XAML code example:

Now, to add translations, you’ll need a .resw file per language or culture that you want to localize your app in. I usually create a folder called Strings (and I’ve seen example apps doing the same thing) in which I’ll create subfolders per language. In my example, I’ve added a folder called “en” and one called “nl”, for English and Dutch resp. In each of these folders, I’ve then added a .resw file by right-clicking and selecting Add > New Item. You’ll find the Resources File item in the General tab.
When opening a resources file, you can add the Uid’s in this file and start overriding the properties per language:

  • For TextBlock and other pure text-based controls, you can add .Text to the Uid to change the text of the control.
  • For Buttons, you must use .Content to change the text.
  • For buttons in the AppBar that use a style based on AppBarButtonStyle, you must override the Name property of the AutomationProperties object.

For example:

AppTitle.Text My Application
A simple TextBlock control, so we override its Text property.
CancelButton.Content Cancel
A simple Button control, so we override its Content property.
NewFolderAppBarButton.[using:Windows.UI.Xaml.Automation]AutomationProperties.Name New Folder
A button in an App Bar. Here, we must change the Name property of the AutomationProperties object (this is an attached property).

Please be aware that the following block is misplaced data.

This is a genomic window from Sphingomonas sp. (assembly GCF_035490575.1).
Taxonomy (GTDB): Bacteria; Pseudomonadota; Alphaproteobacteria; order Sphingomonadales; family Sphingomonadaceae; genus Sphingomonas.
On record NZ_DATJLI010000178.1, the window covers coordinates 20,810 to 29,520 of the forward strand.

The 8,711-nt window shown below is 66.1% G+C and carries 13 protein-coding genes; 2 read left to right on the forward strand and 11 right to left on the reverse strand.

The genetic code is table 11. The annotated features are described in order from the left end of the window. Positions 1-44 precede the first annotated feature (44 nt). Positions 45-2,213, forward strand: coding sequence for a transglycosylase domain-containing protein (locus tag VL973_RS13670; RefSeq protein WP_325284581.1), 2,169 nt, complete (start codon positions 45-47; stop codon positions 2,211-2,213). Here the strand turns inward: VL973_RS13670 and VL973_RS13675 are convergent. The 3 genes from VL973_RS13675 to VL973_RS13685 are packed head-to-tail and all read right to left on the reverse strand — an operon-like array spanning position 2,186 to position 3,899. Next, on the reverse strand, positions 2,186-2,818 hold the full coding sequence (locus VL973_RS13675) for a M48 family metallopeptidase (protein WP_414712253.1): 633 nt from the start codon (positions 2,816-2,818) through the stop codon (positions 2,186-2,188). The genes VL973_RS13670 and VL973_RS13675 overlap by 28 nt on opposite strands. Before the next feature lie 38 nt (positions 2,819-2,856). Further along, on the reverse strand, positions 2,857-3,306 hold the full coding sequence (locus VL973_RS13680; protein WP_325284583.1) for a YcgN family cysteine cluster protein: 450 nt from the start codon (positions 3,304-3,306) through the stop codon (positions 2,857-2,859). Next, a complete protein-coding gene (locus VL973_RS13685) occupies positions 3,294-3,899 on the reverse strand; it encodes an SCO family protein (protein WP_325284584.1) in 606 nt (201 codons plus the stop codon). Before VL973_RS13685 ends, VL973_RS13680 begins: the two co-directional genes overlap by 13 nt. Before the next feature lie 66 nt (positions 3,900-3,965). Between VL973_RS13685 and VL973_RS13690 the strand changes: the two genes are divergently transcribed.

You can also override other properties, like Margin, Width, etc. if necessary, to adjust your layout when text grows larger or smaller. To override attached properties, like the AutomationProperties.Name, you’ll need to add the namespace of the class of the attached property inside your resources file.
During the talk, someone asked if this syntax is the same for VB.Net, or if it would become [Imports:namespace]:
for both C# and VB.Net, you must use the [using:namespace] notation.

When you want to translate strings used in code, like group headers or error messages, you’ll need to create an instance of the ResourceLoader class. If you named your resources file Resources.resw, then you don’t need to specify a name in the constructor. If you have a resources file called Errors.resw, to organize your error messages for instance, then you’ll need to pass “Errors” into the constructor when retrieving strings from that resources file.
To retrieve a string, use the GetString method and pass in the name of the string, like “ErrNoInternetConnection”.

Finally, you’ll need to set the default language for your application. If the user doesn’t have any of the languages supported by your app set in the control panel, Windows will use the default language of your application. To set this, open the Package.appxmanifest file and change the “Default language” setting on the “Application UI” tab.

You can download the code that I used when giving my talk here. This code demonstrates localizing text.